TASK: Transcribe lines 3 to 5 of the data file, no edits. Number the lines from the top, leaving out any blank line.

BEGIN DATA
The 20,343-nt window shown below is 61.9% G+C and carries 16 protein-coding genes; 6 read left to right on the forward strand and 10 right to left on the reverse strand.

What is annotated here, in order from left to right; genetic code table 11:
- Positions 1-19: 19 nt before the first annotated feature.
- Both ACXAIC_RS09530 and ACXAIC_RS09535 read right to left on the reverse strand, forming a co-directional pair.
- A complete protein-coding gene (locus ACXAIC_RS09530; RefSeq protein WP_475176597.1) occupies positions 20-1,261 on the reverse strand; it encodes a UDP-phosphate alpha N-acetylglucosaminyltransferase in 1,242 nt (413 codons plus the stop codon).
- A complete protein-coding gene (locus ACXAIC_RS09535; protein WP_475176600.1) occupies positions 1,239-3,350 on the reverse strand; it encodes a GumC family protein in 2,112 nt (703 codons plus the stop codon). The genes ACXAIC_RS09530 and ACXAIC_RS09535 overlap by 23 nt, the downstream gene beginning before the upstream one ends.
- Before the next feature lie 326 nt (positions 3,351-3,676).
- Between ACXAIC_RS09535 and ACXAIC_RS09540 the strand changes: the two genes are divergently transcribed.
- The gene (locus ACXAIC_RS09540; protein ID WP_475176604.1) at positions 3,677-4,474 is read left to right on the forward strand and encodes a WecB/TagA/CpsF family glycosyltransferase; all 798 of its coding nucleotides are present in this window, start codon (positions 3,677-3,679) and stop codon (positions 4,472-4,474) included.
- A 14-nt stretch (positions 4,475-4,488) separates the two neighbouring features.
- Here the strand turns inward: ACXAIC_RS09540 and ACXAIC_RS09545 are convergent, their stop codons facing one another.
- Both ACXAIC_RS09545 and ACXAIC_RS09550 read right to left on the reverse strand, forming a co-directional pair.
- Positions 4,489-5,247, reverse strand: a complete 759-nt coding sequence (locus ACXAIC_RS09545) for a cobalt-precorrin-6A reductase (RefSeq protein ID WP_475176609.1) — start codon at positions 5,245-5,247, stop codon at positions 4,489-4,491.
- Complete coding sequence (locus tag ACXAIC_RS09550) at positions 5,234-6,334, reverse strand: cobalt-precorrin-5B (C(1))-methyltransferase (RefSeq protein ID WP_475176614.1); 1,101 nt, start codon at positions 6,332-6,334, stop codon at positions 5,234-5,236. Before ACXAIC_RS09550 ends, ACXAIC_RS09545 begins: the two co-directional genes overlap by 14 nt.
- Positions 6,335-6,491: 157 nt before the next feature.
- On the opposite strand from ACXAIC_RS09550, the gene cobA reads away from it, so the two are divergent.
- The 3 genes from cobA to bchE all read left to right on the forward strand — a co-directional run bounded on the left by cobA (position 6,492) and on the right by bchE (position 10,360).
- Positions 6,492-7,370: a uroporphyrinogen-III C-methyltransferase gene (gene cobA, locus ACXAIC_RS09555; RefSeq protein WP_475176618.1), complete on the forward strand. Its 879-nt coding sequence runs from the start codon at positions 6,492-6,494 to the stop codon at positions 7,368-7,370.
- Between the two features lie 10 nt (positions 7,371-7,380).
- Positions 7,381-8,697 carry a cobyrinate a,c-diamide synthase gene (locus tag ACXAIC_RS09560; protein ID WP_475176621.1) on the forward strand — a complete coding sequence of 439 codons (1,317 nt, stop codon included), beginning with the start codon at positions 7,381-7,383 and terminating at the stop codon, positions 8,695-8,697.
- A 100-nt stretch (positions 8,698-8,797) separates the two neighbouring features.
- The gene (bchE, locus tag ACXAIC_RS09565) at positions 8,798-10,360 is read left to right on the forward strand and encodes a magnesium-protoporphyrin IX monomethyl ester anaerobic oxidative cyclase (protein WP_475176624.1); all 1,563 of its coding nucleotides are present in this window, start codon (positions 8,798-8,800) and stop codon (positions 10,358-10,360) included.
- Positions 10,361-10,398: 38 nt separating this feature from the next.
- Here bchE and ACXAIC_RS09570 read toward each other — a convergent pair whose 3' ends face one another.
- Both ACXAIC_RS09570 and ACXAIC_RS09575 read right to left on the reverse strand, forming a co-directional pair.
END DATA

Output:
- Positions 1-19: 19 nt before the first annotated feature.
- Both ACXAIC_RS09530 and ACXAIC_RS09535 read right to left on the reverse strand, forming a co-directional pair.
- A complete protein-coding gene (locus ACXAIC_RS09530; RefSeq protein WP_475176597.1) occupies positions 20-1,261 on the reverse strand; it encodes a UDP-phosphate alpha N-acetylglucosaminyltransferase in 1,242 nt (413 codons plus the stop codon).